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Africa: World Bank commits to ‘next level of economic transformation’

worldbankBy Jim Yong Kim, President, World Bank Group,

Baden-Baden, (NNN-ALLAFRICA) : The G20 finance ministers met last week in Germany to discuss critical challenges facing the global economy, from climate change to migration to humanitarian emergencies like the unfolding famine in parts of Sub-Saharan Africa and the Middle East.

I left the discussions encouraged by the shared commitment to deal with these key issues. I shared how the World Bank Group is working to provide at least US$1.6 billion for the famine-affected countries, steering funds to help those most vulnerable.

One of the most important undertakings at the G20 meeting, under Germany’s leadership, was the need to place a higher priority on the growth and development of Sub-Saharan Africa. There are many reasons, apart from the famine, why it is important to sharpen our focus on Africa.

The end of the commodity boom hit the region hard. In 2016, Sub-Saharan Africa’s growth slowed to an estimated 1.5 percent, the weakest pace in over two decades, as commodity exporters adjusted to low prices. That’s well below the annual economic growth the region was seeing before the global crisis. Regional GDP per capita contracted by 1.1 percent in 2016. Capital flows to the region, including FDI, declined in 2016. Overall investment growth dropped to near-zero in 2015 after averaging 5 percent from 2010-2015.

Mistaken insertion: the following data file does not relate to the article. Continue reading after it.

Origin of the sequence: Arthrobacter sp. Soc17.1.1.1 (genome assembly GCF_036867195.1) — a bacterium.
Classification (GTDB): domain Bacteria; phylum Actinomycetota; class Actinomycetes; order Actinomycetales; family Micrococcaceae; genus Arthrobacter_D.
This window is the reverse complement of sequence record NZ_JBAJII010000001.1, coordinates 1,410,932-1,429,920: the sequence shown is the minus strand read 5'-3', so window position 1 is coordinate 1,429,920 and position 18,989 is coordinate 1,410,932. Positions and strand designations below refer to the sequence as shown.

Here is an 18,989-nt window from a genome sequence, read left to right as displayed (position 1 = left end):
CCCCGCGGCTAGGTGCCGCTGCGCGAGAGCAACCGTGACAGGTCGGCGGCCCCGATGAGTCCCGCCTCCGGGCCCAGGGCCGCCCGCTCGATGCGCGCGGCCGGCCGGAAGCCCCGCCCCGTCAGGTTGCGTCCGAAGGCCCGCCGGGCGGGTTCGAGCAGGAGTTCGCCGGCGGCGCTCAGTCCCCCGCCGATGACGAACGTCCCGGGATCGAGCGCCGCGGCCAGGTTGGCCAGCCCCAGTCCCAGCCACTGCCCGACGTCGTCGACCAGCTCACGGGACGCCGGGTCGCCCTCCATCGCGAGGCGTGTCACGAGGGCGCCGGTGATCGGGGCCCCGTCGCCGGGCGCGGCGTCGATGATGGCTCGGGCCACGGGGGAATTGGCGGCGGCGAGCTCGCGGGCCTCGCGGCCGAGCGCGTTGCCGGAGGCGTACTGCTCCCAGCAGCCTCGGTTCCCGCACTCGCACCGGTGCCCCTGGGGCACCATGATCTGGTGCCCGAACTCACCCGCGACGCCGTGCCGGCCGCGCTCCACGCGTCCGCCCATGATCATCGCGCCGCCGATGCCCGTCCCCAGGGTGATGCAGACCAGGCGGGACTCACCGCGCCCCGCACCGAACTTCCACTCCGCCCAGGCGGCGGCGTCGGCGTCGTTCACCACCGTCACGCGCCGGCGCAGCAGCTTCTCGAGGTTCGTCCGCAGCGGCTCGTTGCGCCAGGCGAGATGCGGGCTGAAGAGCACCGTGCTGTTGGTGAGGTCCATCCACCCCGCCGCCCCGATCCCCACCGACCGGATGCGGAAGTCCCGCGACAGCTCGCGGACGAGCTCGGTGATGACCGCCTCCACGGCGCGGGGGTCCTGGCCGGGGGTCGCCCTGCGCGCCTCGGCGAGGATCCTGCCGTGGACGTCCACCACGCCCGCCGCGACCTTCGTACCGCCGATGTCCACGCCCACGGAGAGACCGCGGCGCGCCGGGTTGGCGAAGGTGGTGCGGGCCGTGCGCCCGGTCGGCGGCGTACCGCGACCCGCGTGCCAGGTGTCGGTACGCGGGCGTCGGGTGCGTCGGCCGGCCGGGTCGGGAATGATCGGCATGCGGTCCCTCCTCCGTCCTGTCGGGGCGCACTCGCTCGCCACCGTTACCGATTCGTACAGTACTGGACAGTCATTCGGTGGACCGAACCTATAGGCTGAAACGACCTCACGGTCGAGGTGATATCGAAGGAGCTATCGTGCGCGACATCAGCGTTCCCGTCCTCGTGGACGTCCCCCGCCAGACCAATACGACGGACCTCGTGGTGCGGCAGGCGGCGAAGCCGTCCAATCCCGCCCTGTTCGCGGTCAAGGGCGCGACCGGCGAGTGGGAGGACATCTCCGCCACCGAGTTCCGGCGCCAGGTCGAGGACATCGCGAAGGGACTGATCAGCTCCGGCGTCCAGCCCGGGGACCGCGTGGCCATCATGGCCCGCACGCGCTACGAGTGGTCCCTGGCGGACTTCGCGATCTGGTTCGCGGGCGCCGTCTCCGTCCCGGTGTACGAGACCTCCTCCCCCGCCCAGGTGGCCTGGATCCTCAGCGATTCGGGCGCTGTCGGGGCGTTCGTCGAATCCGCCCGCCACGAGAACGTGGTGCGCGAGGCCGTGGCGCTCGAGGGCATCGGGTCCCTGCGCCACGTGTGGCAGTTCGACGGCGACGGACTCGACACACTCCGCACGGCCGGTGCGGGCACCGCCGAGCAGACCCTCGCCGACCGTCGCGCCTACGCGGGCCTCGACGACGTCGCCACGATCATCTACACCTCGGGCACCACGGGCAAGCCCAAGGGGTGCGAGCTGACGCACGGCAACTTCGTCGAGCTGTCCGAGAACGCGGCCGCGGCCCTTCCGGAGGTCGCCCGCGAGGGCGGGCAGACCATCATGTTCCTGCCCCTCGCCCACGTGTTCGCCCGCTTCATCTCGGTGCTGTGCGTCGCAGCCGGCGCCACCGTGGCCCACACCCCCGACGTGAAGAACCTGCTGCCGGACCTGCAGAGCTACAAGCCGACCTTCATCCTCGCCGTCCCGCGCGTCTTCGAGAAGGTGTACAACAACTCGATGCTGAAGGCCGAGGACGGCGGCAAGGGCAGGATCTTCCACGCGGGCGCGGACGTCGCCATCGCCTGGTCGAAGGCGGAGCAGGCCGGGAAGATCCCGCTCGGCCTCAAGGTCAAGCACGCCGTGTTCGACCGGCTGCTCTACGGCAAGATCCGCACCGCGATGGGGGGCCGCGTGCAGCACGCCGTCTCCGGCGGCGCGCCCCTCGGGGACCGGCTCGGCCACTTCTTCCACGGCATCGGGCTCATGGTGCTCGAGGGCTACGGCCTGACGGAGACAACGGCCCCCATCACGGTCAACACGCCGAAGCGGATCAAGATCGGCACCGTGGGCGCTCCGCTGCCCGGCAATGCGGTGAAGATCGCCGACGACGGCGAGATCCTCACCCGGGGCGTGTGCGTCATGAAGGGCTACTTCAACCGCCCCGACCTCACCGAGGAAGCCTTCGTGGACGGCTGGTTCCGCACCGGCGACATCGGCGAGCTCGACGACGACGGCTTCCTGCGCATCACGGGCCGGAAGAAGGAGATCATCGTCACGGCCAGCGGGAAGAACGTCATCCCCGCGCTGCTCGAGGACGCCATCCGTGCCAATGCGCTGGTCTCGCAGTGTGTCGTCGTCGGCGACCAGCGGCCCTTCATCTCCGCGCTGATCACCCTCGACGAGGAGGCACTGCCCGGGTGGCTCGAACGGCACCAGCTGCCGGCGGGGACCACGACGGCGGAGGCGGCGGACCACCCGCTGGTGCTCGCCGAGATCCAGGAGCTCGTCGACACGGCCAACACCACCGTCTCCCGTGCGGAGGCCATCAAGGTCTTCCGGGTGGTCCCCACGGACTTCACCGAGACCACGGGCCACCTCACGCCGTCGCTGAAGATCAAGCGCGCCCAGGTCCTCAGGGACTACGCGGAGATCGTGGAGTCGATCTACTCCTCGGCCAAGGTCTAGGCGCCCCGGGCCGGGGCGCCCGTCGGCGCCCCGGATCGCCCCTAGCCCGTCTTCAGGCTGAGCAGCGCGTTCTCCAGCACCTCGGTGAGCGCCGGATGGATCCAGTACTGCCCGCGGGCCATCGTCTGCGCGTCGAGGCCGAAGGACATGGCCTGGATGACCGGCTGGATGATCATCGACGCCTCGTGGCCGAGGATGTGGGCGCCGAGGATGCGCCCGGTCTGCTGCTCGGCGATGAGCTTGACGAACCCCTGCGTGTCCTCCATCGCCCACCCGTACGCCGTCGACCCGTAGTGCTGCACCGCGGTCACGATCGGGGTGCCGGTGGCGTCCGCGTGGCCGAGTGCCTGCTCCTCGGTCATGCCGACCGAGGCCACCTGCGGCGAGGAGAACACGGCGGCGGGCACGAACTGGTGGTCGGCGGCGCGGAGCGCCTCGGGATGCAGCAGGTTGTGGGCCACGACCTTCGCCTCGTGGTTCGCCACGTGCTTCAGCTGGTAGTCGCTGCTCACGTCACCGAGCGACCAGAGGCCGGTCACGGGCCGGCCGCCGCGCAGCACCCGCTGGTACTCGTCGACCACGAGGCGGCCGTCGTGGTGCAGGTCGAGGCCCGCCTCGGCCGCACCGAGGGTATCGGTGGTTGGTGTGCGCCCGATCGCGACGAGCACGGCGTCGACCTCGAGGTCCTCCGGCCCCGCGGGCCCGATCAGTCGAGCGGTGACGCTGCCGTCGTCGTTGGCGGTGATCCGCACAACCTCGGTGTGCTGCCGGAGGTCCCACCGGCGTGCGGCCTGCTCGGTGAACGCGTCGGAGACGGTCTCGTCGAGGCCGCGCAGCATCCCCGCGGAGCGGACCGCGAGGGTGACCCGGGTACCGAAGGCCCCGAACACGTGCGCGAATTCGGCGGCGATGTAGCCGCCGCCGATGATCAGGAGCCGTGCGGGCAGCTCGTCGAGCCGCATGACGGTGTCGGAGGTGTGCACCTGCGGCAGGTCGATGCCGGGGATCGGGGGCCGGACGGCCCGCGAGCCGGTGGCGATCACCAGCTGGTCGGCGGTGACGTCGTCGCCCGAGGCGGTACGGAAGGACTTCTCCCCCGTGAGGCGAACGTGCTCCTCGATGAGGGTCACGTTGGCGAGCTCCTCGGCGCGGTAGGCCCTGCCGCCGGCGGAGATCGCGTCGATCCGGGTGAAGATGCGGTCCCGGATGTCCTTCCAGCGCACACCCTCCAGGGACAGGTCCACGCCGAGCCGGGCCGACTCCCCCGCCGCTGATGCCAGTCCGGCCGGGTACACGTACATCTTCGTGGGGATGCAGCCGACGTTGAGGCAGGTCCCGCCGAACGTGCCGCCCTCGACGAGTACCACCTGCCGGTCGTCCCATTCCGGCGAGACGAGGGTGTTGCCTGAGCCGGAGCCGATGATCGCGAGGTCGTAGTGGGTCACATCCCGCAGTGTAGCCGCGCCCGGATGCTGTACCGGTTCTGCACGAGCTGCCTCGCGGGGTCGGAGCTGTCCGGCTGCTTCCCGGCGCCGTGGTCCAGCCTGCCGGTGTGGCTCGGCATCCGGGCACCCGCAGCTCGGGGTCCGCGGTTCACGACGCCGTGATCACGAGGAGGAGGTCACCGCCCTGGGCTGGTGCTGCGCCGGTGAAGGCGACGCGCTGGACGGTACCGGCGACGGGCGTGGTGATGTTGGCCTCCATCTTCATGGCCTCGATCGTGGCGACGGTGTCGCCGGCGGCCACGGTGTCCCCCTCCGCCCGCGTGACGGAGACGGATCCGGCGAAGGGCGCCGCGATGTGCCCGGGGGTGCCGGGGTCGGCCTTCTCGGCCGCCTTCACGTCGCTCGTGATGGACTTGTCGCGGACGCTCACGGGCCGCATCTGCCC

But Africa has shown significant signs of economic resilience, with 41 percent of Africans living in countries that have average GDP growth rates of over 5.5 percent. And in 2017, Sub-Saharan Africa is expected to see a modest rebound in growth, to 2.9 percent, rising above 3.5 percent in 2018 as the region continues to adjust to low commodity prices. This is a great opportunity for the international community to partner with the people of Africa to create conditions for faster growth and more sustainable development.

Last December, a coalition of more than 60 governments—from both developed and developing countries—helped replenish the World Bank Group’s International Development Association (IDA), our fund for the poorest, with a record $75 billion. Nearly 60 percent of this will be dedicated to Sub-Saharan Africa over the next three years, doubling IDA support for the region.

As part of the IDA funding, Africa is expected to have access to a significant level of resources through special finance windows to support regional programs and assistance to refugees, and an initiative to de-risk and mobilise private investment, especially in fragile environments.

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